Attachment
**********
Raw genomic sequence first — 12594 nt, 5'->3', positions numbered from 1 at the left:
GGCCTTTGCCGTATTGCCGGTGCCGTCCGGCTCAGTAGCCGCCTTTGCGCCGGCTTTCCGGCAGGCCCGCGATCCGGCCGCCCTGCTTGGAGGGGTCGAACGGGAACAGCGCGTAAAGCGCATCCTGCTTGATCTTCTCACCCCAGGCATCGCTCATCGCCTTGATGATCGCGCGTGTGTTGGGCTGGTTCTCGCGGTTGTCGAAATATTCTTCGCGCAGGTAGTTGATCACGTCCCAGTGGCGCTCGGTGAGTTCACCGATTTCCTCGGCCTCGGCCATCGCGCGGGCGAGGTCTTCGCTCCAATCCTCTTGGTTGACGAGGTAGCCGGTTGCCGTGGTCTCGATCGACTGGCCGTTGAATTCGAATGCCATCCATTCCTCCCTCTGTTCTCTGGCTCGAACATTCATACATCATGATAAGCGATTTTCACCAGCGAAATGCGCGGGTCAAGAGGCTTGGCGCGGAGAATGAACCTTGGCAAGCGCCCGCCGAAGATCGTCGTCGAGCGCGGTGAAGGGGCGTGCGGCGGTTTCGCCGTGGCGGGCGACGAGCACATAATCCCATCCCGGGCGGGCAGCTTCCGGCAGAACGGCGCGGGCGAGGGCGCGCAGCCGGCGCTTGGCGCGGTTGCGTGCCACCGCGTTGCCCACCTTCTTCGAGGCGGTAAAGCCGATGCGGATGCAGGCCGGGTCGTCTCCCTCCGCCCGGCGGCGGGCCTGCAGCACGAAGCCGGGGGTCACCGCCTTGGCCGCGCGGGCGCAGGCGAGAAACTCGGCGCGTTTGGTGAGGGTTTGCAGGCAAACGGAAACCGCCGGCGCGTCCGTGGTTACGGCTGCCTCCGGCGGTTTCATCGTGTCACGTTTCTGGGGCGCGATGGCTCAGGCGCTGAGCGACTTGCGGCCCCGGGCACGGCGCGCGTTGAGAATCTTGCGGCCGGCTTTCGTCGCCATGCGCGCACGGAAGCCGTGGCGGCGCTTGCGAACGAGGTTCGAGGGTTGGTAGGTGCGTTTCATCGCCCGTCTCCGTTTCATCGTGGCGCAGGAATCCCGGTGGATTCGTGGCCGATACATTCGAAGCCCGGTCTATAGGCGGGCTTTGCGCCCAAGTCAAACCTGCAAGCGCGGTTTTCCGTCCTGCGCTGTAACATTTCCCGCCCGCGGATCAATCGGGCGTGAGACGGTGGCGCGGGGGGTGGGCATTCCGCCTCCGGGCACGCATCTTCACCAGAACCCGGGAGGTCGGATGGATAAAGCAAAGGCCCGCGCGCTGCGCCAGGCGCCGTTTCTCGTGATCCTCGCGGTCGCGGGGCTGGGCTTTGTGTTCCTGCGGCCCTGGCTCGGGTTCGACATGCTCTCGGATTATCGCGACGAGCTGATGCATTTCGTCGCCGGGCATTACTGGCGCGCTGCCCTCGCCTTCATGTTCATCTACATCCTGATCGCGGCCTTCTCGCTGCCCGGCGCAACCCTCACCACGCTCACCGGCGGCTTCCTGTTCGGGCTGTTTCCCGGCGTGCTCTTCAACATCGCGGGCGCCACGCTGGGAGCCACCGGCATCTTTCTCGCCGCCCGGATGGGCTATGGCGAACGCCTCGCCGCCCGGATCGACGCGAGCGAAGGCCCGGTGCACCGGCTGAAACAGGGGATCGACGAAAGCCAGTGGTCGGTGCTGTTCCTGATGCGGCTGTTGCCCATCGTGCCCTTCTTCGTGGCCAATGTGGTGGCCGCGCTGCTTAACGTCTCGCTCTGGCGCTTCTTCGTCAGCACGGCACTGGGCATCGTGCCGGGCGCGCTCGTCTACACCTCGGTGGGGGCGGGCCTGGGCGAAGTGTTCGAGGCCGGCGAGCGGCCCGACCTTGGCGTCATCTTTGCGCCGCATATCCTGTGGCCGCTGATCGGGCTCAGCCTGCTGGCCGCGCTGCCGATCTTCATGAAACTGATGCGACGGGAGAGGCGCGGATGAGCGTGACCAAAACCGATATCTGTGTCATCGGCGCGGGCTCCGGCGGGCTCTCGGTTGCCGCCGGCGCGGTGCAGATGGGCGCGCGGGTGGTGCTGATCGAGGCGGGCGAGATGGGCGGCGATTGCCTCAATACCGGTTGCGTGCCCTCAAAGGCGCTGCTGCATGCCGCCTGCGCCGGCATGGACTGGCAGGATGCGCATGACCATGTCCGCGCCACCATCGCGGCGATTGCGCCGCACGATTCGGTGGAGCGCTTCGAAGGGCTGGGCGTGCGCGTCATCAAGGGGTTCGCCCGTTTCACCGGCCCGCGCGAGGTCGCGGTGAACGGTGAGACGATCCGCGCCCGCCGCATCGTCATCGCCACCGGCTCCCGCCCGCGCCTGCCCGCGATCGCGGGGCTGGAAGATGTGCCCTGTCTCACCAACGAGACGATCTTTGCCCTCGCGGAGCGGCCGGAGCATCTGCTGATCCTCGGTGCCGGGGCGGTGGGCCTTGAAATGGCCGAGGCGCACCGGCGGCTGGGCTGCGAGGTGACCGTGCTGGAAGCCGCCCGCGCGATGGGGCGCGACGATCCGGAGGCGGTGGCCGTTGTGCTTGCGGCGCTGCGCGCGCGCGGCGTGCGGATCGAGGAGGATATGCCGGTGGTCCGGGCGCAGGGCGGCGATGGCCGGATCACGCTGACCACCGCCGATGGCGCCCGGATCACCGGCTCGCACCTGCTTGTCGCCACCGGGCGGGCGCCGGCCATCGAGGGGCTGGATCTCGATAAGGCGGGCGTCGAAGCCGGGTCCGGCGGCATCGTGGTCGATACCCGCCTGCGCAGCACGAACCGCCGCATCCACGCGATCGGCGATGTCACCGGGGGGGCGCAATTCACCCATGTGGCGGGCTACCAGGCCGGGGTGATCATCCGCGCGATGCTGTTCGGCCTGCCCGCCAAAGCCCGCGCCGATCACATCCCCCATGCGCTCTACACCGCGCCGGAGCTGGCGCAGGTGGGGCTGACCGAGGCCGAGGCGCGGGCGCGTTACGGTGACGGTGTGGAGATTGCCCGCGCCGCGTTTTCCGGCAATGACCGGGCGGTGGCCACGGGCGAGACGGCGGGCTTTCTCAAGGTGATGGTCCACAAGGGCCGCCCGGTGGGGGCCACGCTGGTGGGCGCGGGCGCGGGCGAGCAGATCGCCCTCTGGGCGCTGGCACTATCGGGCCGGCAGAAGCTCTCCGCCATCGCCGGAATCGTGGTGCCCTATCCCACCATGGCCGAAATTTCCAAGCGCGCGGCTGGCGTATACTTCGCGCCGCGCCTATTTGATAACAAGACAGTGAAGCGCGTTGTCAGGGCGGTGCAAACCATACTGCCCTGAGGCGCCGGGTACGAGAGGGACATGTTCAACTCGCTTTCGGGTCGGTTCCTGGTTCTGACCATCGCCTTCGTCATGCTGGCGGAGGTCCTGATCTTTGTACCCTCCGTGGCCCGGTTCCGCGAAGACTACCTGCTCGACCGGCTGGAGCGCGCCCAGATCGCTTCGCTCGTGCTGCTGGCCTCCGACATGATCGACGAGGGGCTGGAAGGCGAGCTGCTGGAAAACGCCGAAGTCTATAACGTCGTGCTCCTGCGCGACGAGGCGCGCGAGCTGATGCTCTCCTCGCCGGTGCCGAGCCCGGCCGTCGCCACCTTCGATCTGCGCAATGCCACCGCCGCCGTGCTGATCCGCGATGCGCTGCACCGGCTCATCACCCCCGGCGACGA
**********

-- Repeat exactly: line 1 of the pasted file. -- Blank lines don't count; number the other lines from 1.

Raw genomic sequence first — 12594 nt, 5'->3', positions numbered from 1 at the left: